Hi,

I am trying to pack into a single .exe file (i use Ruby 1.6.5 cygwin distrib
under Windows2000) one Ruby application made up of several scripts that
connect through some 'require'.
I have parsed ruby-talk site in order to see what already existed to achieve
this :

- RubyWrap: Seems a good solution in my case but, I got problems when it
comes to linking (with gcc) the first executable (memunwrap.c + the
generated c file). The linker tells me that there is "illegal symbol index
#{a_number}

in relocs" with 'a_number' is a varying number. The problem comes from
these lines in the rbwrap.rb script :

  # Inject wrapped data into object file
  wdo = ""
  File.open(tfilename + ".o", "r") {|f| wdo = f.read}
  wdo[wdo.index(matchstr), wrap_str.length] = wrap_str
  File.open(tfilename + ".o", "w") {|f| f.write wdo}


in method : exe_creator_uw_compile_wtdall(filewrap). When i comment these
lines an executable that seems to correspond to my main script filename is
created
but it does nothing, i don't even know if it is a valid one and if it
includes my packed scripts.

- Ruby2exe: very simple to use but does not seem to support 'require'
handling. As my application is made of 4 .rb files that includes libraries
too
(telnet, ftp, cgi) it is very annoying since these are not packed in the exe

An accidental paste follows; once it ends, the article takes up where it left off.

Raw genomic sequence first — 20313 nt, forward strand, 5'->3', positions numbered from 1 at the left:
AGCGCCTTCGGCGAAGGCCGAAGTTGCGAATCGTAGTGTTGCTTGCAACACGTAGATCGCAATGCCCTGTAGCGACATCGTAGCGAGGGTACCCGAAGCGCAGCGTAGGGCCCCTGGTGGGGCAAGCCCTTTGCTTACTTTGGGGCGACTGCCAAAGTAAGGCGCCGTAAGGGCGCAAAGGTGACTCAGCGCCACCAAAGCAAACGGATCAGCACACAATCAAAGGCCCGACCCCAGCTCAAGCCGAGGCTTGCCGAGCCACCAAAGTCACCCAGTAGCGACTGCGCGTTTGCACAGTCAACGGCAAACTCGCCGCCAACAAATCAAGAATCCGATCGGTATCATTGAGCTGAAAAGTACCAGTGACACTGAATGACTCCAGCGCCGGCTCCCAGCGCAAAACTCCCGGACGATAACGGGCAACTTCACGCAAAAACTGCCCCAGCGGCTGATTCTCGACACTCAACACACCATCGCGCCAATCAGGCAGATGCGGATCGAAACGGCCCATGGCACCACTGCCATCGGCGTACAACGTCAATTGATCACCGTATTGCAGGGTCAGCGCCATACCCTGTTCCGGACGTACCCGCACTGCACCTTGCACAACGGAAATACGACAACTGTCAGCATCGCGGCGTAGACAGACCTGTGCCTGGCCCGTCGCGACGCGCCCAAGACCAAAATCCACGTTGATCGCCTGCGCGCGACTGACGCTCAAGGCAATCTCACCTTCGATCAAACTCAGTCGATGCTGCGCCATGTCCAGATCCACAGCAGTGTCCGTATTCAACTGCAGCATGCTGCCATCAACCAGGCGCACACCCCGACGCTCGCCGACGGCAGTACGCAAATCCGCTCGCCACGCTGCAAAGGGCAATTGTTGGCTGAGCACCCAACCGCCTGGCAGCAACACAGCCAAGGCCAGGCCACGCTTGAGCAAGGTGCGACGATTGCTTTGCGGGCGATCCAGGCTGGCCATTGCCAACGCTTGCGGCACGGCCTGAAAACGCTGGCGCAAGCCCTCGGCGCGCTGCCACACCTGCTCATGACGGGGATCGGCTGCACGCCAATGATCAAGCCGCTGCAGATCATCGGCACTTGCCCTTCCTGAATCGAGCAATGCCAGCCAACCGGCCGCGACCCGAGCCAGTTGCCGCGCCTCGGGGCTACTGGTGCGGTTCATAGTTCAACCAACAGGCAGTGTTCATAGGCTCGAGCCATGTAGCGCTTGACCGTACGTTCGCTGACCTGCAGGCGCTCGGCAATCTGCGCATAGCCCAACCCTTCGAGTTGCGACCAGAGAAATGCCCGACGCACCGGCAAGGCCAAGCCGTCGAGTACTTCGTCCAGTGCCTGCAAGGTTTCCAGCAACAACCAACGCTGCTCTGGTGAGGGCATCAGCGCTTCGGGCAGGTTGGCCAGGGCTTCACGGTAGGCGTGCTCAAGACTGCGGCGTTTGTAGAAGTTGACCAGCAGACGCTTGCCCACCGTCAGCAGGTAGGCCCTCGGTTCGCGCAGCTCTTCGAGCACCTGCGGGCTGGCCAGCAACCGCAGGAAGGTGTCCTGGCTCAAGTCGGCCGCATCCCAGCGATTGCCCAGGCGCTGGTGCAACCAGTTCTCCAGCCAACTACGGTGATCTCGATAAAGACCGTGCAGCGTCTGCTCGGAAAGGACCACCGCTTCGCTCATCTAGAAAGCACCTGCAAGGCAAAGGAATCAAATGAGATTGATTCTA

file.
One solution would be to manually inline all these dependancies in one
single script file but I though it would be wise to ask you if it was worth
it.

So what would be the best and simplest solution to obtain a single
executable (the size does not matter that much) with a bunch of ruby
scripts. It would
be great if it would embed the ruby interpreter too.

One other thing, after spending some time reading at ruby-talks regarding
this executable packaging problem i found that the speed benefit was cited
as being almost the only advantage and motivation to this type of
manipulation.
I just want to add that this type of manipulation is also (and mostly)
required in a industrial environment. It IS necessary for Ruby to have that
kind of
support so that it could be used by any commercial company. No company would
tell its customers to install Ruby in order to make its software work,
and no company company would like to add one Ruby file interpreter+dlls in
a simple software installation. Simplicity of use in the customer side is
one of the main goals.

Thank you very much for your help,

Alexandre Abreu

PS.: I just wanted to add a big big big thank and congratulations to matz
for its work. Sincerely.